The primary appeal of Survivor is not the physical surroundings or the number of people on the show or the ethnic or gender makeup of the contestants. The appeal of the show is in the human interaction. How do you keep from being voted off? How do you make and break alliances? Who gets betrayed this week? That’s where they need to throw in a few curveballs. The contestants need to learn that the standard way of forming alliances and screwing competitors is subject to change.

Here’s an example. After the tribes were formed last night there were 18 people left. Suppose it then worked like this: one person wins immunity in a personal immunity challenge and the remaining 17 are then given the rest of the day to break themselves into four groups of four. Those groups are revealed at tribal council with a suitable set of rules that builds suspense and allows for lots of enjoyable last minute backstabbing. At the end, one person is left out and has to go home.

See what happens? Suddenly there’s a new and unexpected way in which alliances have to be formed. All you have to do is find three reliable buddies and you’re safe for the week. Next week, who knows? Maybe it’s three groups of five. Maybe it’s something completely different. Whatever it is, though, the way in which you interact with other tribe members is now entirely different than it has been in past seasons. If you think you have a strategy all worked out, think again. I’m not suggesting things should have worked exactly that way, just that the contestants ought to be surprised with a new twist on the old alliance game. Backstabbing and betrayal are the key to the show, and the producers need to find new ways to make the knife twisting ever bloodier and more traumatizing. The masses are getting restless.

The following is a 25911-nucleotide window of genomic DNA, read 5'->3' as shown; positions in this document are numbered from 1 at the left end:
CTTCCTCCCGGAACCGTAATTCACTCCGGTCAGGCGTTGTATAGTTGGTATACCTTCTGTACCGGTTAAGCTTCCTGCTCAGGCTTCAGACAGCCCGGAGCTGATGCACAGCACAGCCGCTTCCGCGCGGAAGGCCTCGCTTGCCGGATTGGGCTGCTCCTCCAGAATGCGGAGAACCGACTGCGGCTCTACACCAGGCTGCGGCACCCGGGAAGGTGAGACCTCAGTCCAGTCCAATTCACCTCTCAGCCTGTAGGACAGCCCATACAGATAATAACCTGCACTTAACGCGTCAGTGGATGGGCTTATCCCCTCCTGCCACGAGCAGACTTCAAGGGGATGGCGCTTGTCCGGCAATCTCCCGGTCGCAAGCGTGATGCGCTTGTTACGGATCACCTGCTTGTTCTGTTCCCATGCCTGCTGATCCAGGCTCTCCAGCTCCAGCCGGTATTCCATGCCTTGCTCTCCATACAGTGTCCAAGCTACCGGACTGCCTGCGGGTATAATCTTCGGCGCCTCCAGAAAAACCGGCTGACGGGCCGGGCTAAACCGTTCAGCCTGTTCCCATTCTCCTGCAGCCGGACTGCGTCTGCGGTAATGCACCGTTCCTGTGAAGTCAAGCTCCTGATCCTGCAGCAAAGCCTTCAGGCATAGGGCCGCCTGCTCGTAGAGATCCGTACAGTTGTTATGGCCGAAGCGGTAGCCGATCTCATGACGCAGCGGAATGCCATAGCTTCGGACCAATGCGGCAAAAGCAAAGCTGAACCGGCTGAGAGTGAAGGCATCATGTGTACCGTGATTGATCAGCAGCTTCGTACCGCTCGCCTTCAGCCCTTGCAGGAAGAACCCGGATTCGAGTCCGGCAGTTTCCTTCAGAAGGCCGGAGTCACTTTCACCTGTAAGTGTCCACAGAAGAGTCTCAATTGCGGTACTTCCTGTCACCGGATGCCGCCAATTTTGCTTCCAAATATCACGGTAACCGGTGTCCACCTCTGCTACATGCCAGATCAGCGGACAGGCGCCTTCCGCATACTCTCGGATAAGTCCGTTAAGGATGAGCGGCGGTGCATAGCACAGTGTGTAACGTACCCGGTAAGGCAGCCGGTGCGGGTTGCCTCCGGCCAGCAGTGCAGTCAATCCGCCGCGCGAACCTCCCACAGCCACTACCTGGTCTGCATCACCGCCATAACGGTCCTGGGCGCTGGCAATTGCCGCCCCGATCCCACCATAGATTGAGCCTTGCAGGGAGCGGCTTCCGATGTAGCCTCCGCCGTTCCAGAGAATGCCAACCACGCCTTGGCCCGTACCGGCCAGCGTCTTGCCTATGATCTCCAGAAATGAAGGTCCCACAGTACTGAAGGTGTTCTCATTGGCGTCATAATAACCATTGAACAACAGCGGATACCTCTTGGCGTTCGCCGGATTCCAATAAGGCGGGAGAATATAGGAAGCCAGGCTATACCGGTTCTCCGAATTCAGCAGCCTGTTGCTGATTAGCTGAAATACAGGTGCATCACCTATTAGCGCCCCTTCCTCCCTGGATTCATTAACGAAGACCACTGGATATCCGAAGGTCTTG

—Kevin Drum 4:35 PM Permalink | TrackBack (2) | Comments (72)
MY KIND OF GUY….Via Sam Heldman, Smithsonian Institution Secretary Lawrence Small is trying to negotiate a community service deal after being convicted of violating a provision of the Endangered Species Act. His proposal? That he spend the time learning more about the act and lobbying Congress to change it. You gotta give him points for originality. And chutzpah.

—Kevin Drum 12:53 PM Permalink | TrackBack (0) | Comments (50)
TECHNOCRACY….This is a bit of an airy topic, but indulge me. Responding to a Jon Chait essay suggesting that liberalism is fundamentally nonideological, Matt Yglesias says: The brand of liberalism Jon is describing is committed to a technocratic version of consequentialism undergirded by some theory of the good. This poses some problems.

One simple problem is that technocratism has a pretty limited political appeal…. Actually, I don’t think that’s true. Local politics, for example, is famously concerned with fixing potholes and keeping the streets safe, issues that are usually framed as matters of competency, not ideology. Local constituents vote for mayors and city planners on this basis all the time.